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Photographs by Alfred Wertheimer
128 pages, 8 1/4" x 10 1/2"
72 tritone photographs
Hardcover, $29.95 ($37.00 CAN)
November 2009 publication
In 1956, a twenty-one-year-old Elvis Presley was at the beginning of his remarkable and unparalleled career. Photojournalist Alfred Wertheimer was asked by Presley's new label, RCA Victor, to photograph the rising star for a one-day assignment that quickly developed into an odyssey. With unimpeded access to the young performer, Wertheimer was able to capture the unguarded and everyday moments in Elvis' life during March and July of that year, the pivotal year that made Elvis' career—taking him from virtual obscurity to the verge of international stardom and his crowning as "The King of Rock 'n' Roll."
Wertheimer's unobtrusive photographs of Elvis in performance, with his fans, in the recording studio, and at home with his family present a unique look at one of the world's most famous cultural figures. These images represent the first and the last unguarded look at Elvis, and are an extraordinary portrait of a charismatic young man who would go on to become a legend.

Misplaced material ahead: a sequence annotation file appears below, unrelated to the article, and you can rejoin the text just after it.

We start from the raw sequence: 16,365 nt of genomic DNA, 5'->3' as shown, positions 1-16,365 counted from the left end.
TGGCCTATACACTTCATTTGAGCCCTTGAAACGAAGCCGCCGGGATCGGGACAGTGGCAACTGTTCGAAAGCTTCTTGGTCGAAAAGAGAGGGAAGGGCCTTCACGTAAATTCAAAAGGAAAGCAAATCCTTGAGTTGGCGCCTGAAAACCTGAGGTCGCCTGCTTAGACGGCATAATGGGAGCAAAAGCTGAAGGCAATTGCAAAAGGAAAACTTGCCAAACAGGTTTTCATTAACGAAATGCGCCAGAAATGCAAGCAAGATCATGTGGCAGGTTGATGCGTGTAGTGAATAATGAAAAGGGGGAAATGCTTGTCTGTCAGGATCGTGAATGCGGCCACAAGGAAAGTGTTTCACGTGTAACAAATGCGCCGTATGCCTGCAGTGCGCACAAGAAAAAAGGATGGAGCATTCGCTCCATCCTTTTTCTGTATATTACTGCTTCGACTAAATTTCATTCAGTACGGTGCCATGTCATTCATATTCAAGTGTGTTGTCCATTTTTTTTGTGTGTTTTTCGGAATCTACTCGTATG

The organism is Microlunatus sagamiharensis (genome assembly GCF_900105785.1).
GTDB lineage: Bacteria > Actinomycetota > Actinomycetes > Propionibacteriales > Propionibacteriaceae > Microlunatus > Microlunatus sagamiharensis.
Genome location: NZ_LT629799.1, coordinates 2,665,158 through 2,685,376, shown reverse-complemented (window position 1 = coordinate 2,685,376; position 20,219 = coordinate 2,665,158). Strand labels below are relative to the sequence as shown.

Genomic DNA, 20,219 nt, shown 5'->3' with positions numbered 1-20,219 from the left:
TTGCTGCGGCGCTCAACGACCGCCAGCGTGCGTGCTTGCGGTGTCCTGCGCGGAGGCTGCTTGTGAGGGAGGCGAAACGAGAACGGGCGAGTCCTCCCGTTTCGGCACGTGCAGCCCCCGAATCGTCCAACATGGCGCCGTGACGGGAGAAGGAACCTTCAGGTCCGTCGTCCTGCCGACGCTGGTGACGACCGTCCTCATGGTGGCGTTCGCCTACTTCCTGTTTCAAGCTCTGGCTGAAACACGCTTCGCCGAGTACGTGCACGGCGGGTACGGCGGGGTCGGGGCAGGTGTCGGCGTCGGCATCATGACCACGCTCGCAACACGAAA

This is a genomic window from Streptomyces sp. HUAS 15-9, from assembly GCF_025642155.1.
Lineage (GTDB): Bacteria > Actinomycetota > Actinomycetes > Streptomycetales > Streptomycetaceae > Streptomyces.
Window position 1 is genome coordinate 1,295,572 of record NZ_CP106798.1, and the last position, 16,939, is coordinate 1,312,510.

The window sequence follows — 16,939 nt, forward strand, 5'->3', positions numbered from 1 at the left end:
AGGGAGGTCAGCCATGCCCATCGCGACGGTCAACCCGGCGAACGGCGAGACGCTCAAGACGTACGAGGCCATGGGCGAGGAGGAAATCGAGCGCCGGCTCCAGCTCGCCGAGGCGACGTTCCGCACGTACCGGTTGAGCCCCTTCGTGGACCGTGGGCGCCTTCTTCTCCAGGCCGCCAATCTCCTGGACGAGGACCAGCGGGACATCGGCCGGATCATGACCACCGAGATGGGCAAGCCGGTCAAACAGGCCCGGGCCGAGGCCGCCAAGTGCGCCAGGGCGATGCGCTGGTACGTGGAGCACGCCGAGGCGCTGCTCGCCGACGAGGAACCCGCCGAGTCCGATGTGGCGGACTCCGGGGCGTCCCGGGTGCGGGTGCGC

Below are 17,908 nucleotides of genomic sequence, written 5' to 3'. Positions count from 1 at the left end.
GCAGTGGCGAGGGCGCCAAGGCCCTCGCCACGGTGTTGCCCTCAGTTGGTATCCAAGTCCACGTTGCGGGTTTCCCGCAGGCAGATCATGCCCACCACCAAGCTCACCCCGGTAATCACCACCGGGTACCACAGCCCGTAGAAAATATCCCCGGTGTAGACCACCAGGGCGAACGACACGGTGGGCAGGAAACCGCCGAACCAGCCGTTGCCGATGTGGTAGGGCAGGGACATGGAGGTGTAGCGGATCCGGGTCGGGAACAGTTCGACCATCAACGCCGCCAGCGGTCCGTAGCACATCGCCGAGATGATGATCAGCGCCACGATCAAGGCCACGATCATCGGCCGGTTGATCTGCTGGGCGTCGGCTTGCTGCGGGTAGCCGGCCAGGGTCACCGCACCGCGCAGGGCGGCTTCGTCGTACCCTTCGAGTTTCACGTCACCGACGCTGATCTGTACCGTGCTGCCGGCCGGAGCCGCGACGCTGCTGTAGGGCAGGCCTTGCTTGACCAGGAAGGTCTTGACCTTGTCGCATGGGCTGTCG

Published as the catalogue for the exhibition Elvis at 21, developed
collaboratively by the Smithsonian's National Portrait Gallery, the
Smithsonian Institution Traveling Exhibition Service, and Govinda Gallery,
and sponsored nationally by The History Channel. The national tour launched at The
Grammy Museum in Los Angeles on January 8, 2010 and over the last few years
has appeared at museums across the country, including The National Portrait
Gallery in Washington, D.C. It will open March 4, 2013 at The Schumacher
Gallery at Capital University in Columbus, OH and on May 18, 2013 at Fort
Worth Museum of Science and History, in Fort Worth, TX.